Queue Tips: Discovering Your Next Great Movie

Rob Christopher’s Queue Tips: Discovering Your Next Great Movie is a book after my own heart. Not only is it published by the American Library Association, it extols the virtues of using public libraries to explore movies.

Author: Rob Christopher

Publisher: Huron Street Press

Year: 2012

Moviepie slices: 6 out of 8

Indeed, the randomness and complete accessibility of a public library’s collection lends itself to experimentation, and as someone who grew up using the public library to fuel my movie obsession, it never occurred to me to make my selections any other way: you go in, pick up what’s interesting, and if you don’t like it, there’s no consequence (assuming you return it on time.) Inevitably, one thing leads to another – you discover actors and directors whose work you want to check out, you see old trailers for movies you never knew existed, and pretty soon you have a mental queue of movies you want to see. Whether you ultimately find those movies in the library, at a video store, on TV, or through Netflix is irrelevant – the point is that you are in a constant state of discovery. Using this as a springboard, Christopher encourages us all to get out of the new release rut and expand our movie horizons.

Personalities ranging from Julia Sweeney of “It’s Pat” fame to Halley Feiffer (daughter of Jules Feiffer), weigh in with their movie suggestions, with each chapter offering a new way to look for movies. If the titles themselves don’t move you, perhaps the themes will inspire you to make your own list. How about nontraditional Christmas movies? If you don’t want to see Rosemary’s Baby or The Silent Partner, perhaps you’ll be reminded of other films set around the holidays…perhaps Die Hard or Lethal Weapon sound more appealing. The point is to brainstorm and explore everything the world of film has to offer.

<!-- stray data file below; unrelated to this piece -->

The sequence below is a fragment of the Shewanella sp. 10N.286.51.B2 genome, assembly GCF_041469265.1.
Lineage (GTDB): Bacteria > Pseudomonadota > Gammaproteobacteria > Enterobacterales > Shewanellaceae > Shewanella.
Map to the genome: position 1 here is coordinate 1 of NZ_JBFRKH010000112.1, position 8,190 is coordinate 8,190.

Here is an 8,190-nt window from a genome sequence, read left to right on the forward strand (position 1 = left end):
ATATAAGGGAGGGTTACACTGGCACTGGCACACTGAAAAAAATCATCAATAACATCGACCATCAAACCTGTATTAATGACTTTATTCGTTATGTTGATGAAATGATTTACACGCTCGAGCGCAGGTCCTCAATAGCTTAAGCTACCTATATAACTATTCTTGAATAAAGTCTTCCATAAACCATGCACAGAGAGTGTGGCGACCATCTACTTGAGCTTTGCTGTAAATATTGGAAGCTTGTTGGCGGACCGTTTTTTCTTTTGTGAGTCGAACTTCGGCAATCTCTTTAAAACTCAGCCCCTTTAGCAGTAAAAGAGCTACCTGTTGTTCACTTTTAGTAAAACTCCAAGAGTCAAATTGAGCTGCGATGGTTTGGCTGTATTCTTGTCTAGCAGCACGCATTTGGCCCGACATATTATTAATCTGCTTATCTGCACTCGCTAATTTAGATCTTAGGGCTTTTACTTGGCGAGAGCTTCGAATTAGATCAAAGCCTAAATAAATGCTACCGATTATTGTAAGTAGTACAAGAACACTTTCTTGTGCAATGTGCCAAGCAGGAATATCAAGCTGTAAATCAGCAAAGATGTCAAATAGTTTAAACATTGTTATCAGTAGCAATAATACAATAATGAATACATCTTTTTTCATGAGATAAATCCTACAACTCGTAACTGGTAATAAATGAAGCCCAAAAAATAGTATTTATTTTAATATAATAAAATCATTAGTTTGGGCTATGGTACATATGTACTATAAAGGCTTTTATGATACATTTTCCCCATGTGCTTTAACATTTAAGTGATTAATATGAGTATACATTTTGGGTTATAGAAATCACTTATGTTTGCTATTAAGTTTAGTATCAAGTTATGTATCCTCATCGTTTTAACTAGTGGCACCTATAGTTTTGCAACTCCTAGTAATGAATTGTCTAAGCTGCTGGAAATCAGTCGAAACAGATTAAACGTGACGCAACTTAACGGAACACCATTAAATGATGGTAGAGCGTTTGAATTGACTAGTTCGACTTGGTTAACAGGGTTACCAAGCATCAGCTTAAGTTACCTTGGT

Though cinephiles will recognize many of the films listed in Queue Tips, it’s always fun to compare notes and see which movies you have and haven’t seen, and there will certainly be new discoveries for even the most experienced viewer. The final section of Movie Resources is also helpful for anyone wishing to take their movie obsession even further. The book’s almost academic approach to movie viewing lends weight and credibility to something most of us do for fun. It’s kind of nice to be taken so seriously for a change.

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